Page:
AG Raúl Torrez offers red flag training for law enforcement statewide
ALBUQUERQUE, N.M. – In the wake of the mass shooting that happened in Maine last month, New Mexico’s attorney general is now offering red flag training for law enforcement agencies across the state.
While Red Flag Laws have been on the books in New Mexico for years now, they have not been utilized very often.
Red Flag Laws allow concerned friends and family members to alert law enforcement that someone with access to a gun may be a danger to themselves or others.
The attorney general is now offering a refresher course for law enforcement officers walking them through the process of Red Flag Laws.
While this training is not mandatory, the attorney general is hoping all departments in the state will take part in one form or another. Whether that’s in-person or through a video training session the AG’s office is putting together.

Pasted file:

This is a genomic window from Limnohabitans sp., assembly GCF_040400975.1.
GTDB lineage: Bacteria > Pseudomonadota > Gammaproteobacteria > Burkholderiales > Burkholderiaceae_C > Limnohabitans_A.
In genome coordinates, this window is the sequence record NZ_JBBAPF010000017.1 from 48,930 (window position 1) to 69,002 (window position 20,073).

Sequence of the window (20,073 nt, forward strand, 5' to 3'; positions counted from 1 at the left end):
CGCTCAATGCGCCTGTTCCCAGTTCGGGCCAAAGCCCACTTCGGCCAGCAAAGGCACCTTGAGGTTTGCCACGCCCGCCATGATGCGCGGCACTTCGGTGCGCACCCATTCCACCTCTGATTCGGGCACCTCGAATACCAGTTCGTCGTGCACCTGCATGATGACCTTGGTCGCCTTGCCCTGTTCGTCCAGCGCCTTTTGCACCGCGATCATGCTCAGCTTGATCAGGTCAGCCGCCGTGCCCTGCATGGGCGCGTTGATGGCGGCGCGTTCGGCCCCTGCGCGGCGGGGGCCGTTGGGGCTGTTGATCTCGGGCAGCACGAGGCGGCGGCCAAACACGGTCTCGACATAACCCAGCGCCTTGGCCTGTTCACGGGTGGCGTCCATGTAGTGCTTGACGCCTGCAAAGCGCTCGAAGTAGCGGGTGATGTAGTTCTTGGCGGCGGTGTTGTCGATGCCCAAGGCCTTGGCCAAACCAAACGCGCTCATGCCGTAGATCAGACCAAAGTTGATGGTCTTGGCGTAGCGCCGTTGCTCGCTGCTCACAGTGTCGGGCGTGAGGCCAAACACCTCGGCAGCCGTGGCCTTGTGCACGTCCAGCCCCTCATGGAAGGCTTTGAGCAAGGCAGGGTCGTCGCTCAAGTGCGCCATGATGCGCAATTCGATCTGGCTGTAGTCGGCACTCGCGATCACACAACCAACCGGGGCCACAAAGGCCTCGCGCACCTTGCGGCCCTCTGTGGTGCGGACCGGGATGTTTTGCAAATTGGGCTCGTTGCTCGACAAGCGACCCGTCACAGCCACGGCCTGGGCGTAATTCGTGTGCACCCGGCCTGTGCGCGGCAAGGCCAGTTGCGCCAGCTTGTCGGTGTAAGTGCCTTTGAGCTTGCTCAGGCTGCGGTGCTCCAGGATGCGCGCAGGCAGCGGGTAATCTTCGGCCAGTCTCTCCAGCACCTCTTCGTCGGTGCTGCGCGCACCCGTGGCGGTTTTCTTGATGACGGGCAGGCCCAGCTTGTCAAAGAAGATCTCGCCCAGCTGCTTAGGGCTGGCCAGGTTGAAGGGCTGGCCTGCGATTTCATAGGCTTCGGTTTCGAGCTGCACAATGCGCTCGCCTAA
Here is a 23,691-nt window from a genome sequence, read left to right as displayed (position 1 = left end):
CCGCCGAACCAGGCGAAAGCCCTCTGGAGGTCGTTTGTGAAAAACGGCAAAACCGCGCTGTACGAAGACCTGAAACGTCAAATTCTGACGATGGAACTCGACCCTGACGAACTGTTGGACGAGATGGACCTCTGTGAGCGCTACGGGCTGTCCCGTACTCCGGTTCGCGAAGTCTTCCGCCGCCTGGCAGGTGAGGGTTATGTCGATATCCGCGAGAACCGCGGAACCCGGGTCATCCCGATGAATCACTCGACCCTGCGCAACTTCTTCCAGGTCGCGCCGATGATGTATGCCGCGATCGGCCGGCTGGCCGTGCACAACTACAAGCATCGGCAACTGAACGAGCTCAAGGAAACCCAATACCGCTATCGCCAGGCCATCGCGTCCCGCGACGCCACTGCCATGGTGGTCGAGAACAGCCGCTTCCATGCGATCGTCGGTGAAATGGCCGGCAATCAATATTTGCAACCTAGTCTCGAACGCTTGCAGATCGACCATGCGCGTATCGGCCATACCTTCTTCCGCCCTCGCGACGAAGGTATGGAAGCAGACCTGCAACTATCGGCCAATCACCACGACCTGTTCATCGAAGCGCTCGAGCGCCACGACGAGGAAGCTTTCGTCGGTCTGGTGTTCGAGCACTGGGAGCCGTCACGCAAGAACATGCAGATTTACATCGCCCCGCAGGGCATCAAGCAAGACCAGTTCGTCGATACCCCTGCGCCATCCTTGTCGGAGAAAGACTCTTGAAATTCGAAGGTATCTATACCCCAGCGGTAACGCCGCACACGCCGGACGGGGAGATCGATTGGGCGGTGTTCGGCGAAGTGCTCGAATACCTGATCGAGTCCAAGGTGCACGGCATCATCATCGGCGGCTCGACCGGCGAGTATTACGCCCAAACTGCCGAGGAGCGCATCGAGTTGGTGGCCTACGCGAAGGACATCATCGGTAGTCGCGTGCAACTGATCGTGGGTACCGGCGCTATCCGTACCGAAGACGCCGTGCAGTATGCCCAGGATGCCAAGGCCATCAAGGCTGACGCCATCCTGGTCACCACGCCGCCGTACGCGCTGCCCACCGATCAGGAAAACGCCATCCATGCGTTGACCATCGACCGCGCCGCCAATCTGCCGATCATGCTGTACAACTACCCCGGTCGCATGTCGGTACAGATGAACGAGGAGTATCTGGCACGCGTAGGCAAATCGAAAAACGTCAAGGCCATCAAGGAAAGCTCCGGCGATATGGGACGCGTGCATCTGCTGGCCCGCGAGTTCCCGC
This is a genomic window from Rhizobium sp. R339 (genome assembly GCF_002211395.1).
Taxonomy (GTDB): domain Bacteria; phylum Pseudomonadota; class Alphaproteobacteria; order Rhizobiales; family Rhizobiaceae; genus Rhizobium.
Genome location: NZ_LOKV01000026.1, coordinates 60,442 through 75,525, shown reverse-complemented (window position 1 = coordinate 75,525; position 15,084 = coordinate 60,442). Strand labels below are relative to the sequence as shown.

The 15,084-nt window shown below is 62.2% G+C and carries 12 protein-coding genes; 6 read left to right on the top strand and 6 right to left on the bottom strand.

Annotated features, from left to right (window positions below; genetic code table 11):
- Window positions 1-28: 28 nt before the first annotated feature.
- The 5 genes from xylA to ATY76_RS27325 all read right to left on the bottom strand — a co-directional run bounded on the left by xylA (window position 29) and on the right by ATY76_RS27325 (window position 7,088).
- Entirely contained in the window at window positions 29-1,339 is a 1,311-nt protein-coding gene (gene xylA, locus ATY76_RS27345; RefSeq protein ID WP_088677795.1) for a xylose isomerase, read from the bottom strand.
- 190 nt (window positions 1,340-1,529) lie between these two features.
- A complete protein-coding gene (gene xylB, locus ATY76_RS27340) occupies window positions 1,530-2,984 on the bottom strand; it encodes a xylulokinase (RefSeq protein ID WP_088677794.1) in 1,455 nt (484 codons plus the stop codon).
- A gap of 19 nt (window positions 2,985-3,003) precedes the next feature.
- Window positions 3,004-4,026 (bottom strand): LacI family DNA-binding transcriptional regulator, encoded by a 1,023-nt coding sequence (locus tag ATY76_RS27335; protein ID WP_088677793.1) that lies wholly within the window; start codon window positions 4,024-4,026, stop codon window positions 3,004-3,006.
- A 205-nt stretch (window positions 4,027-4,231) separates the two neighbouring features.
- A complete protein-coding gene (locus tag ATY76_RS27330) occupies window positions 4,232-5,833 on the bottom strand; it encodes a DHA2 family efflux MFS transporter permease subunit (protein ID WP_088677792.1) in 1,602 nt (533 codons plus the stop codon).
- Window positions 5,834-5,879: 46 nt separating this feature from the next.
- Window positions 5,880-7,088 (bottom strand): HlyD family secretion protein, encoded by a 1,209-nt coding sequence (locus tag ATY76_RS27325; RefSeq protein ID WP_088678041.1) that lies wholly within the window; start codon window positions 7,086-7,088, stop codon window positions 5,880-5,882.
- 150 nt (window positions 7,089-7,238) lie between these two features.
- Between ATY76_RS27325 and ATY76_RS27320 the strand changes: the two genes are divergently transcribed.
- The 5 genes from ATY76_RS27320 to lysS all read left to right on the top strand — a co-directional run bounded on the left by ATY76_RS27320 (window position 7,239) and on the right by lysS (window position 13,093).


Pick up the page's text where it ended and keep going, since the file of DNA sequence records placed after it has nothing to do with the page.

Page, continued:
“We go through hypothetical situations about people in different jurisdictions and how that works, where the venue is properly established, what court to proceed with the filing,” said Raúl Torrez, New Mexico Attorney General.
But Torrez also wants everyday people to know our Red Flag Laws are in place to protect them, and if they have concerns about a friend or a family member who might hurt themselves or others with a gun, they should feel comfortable going to law enforcement to see if they can get those gun temporarily removed.
“We have an existing framework that balances the Second Amendment rights of every citizen in the country to keep and to bear arms, but also recognizing that we have important tools to remove weapons from people who are dangerous, or suffering from mental disorders. And that it is a balanced and targeted focused approach that we think will help mitigate the chances of mass casualty or mass shooting events,” said Torrez.
Torrez also adds our Red Flag Laws aren’t perfect. He would like to see some changes to the law including removing the 48-hour grace period, clarifying who can be a reporting party of red flags, and add protections for those who raise red flag concerns.